There are many significant factors that keep me from ever buying an EV but THE biggest factor, for me, is the government wanting to force me into it. It's also the reason I never took the COVID shot.

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  • SubGod22
    replied
    Originally posted by 1972Shocker View Post
    The biggest reason EV owners cited for wanting to return to owning a gas-powered vehicle was the lack of available charging infrastructure (35%); the second-highest reason cited was that the total cost of owning an EV was too high (34%). Nearly 1 in 3, 32%, said their driving patterns on long-distance trips were affected too much due to having an EV.
    This has always been my concern with EVs and why I wouldn't buy one right now. If charging was a quicker process with good to great range and readily available everywhere like gas stations are they'd make much more sense.

    This could begin to change and change some minds down the road as new and improved batteries and charging stations come online and the infrastructure grows. I know there are areas of the country that continue to add to the network of chargers. My employer does some work and has some contracts for installation and maintenance of such things. Not a huge part of our business, but a part we got into because of the expected growth within the industry.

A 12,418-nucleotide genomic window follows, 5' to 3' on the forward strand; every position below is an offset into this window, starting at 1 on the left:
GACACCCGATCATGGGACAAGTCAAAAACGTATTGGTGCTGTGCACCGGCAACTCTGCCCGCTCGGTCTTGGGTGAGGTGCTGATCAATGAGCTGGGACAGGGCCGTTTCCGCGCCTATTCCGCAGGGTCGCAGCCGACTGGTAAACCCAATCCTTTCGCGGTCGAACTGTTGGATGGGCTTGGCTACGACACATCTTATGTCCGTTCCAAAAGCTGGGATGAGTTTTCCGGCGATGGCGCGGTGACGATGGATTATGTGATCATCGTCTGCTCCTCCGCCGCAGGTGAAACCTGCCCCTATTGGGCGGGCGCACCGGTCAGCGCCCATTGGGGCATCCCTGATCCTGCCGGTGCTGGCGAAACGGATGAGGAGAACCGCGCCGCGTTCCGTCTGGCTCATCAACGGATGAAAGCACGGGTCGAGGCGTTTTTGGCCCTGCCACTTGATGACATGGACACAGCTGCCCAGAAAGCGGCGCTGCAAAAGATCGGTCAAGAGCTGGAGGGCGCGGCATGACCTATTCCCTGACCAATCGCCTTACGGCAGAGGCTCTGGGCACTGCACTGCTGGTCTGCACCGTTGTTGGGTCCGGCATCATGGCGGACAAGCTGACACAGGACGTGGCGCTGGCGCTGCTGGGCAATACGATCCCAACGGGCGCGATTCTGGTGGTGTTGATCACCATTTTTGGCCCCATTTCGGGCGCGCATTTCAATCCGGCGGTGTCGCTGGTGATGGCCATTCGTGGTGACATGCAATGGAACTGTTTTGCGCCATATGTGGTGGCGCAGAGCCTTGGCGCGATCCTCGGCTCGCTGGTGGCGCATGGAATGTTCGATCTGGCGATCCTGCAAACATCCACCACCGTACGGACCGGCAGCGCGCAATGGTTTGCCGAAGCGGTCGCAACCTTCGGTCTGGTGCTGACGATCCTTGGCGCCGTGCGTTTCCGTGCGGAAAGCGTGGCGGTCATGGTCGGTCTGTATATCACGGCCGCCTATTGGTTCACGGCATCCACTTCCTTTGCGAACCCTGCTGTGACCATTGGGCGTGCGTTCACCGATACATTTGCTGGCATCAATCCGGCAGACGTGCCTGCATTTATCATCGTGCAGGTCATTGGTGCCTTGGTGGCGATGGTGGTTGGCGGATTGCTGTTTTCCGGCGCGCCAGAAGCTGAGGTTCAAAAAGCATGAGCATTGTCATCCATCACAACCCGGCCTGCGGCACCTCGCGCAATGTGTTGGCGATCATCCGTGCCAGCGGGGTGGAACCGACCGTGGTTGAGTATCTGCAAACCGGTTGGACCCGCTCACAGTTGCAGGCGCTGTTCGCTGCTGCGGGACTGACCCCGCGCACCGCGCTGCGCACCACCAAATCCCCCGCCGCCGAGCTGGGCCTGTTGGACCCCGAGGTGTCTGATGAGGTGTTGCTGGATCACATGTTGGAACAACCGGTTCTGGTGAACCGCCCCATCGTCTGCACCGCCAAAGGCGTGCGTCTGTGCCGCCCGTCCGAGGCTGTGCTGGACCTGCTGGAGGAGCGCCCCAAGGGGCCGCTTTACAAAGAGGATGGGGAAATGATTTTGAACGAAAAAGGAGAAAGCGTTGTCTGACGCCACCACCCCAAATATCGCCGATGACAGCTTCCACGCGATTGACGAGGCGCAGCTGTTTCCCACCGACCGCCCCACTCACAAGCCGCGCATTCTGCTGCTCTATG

When I travel my general rule is I'm not going to go more than 12 hours away from where I'm at. If I'm in an EV and have to charge a time or two it would really cut down on the radius of where my destination could be. I believe going from KC to Denver takes an extra two hours in an EV than it does in a gas vehicle. For some people, that's not a big deal but for others it's a deal breaker.